Chuck Feeney achieved his goal of giving away US$8bn during his lifetime. But will it inspire others? A philanthropic adviser weighs in.
Chuck Feeney made headlines last week when his foundation, Atlantic Philanthropies, finally achieved its goal to spend its entire US$8bn on endowments to universities and charities. The 89-year-old Irish-American mogul's generosity famously inspired Bill Gates and Warren Buffett to establish the Giving Pledge, under which the world’s wealthiest promise to give away at least half their fortune to philanthropic causes.
Gates credited Feeney with creating a blueprint for other donors to follow. “I remember meeting him before starting the Giving Pledge,” said Gates. “He told me we should encourage people not to give just 50 percent but as much as possible during their lifetime. No one is a better example of that than Chuck.”
More philanthropists are certainly looking at seeing the effect of their philanthropy whilst they are alive, however giving it all away it is not common, that is why it makes news. Feeney was a pioneer who inspired others but also a unique individual, who lived frugally and had no desire for money or recognition. Andrew Carnegie is always used as the example for giving whilst living - he gave away around 90 percent of his fortune away whilst living and changed his reputation beyond all recognition. Feeney deserves to be recognised alongside him (although he would probably hate it). However Carnegie also died in 1919, so with Feeney still going we are looking at one every hundred years so I am not sure we can point to a trend.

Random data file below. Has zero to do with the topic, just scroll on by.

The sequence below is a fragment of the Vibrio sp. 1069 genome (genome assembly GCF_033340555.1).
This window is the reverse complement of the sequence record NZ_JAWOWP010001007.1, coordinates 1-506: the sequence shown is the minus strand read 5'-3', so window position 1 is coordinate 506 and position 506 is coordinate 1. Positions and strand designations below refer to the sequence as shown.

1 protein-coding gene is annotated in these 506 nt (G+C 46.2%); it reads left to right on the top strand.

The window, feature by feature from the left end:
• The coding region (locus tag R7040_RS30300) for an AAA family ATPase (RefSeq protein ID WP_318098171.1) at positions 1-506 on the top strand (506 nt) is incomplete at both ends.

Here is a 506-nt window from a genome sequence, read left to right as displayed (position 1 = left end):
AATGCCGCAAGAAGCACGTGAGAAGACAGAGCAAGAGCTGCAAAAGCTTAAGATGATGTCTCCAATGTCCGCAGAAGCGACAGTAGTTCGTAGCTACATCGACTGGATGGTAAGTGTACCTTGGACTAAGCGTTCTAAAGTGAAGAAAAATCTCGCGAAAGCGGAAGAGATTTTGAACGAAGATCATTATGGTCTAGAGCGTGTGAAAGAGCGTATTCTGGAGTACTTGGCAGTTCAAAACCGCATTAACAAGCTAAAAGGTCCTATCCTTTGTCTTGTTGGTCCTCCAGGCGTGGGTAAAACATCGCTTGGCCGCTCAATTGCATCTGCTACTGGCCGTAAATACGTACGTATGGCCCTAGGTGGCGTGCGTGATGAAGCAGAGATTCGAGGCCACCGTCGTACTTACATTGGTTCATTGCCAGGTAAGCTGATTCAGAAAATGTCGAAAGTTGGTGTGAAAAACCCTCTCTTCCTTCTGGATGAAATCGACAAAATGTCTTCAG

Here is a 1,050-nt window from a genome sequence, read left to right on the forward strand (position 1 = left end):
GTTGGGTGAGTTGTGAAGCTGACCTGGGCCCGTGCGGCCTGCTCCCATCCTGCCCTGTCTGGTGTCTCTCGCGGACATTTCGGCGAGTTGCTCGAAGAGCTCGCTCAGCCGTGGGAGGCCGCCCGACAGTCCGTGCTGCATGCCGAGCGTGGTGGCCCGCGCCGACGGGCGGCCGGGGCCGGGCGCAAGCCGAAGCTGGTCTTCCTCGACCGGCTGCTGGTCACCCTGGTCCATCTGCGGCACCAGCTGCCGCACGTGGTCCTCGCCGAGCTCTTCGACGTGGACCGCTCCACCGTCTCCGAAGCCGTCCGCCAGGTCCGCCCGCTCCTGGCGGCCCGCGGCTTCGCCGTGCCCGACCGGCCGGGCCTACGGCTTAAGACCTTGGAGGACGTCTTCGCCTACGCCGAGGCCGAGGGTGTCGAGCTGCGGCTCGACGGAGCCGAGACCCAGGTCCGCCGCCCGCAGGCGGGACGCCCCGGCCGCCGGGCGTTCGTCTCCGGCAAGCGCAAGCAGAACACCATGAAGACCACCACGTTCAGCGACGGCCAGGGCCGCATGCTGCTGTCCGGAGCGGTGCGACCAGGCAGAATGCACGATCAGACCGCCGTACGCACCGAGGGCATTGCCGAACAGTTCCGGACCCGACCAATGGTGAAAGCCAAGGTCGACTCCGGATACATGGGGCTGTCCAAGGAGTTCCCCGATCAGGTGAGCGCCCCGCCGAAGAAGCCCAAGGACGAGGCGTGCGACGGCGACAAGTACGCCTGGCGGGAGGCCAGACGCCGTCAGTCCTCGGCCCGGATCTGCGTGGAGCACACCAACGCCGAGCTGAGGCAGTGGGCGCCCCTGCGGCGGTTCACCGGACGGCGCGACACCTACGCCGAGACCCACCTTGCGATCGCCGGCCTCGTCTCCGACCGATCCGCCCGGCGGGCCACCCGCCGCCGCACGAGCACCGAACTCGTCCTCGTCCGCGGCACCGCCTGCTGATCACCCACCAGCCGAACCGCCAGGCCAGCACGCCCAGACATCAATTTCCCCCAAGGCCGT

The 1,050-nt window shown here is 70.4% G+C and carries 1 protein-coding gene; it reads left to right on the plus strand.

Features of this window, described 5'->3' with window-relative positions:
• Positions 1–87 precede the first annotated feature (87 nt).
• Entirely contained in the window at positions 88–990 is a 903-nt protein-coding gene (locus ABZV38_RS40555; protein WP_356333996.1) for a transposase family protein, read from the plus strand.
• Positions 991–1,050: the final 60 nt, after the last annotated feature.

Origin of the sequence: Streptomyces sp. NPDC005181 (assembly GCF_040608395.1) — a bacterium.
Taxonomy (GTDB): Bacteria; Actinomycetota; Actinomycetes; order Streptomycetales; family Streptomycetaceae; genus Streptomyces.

That said, the pressure from society is asking why not give now? I think Covid has helped to bolster this stance, after all if you are saving a rainy day fund, a global pandemic bringing economies to a stop appears to be that rainy day.
Then there is still the challenge that billionaires giving it away into their own Foundations does not mean that the funds have ‘hit the ground’ in social impact, rather, assets have just moved ultimate ownership. In defence, the classic in perpetuity Foundation model is being questioned and high profile givers such as Bill and Melinda Gates or Warren Buffet have all put spending time limits on their gifts. (Bill & Melinda Gates Foundation has to spend out 20 years after their death, Buffett's gifts to Gates have to be spent within 10 years of his death).
There is also a solid case for and need for longer term support and giving that only in perpetuity funders can provide (e.g. some problems take a really long time to solve - such as medical research or giving a voice to the oppressed) - it can be a complicated business.
However, some other great examples exist of those not following this pattern - Mackenzie Bezos’ recent sharing of where she has disbursed US$1.7bn, letting everyone know that she has supported 116 organisations and plans to give away the majority of her wealth in her lifetime was refreshing in reminding the easiest way to learn is to do.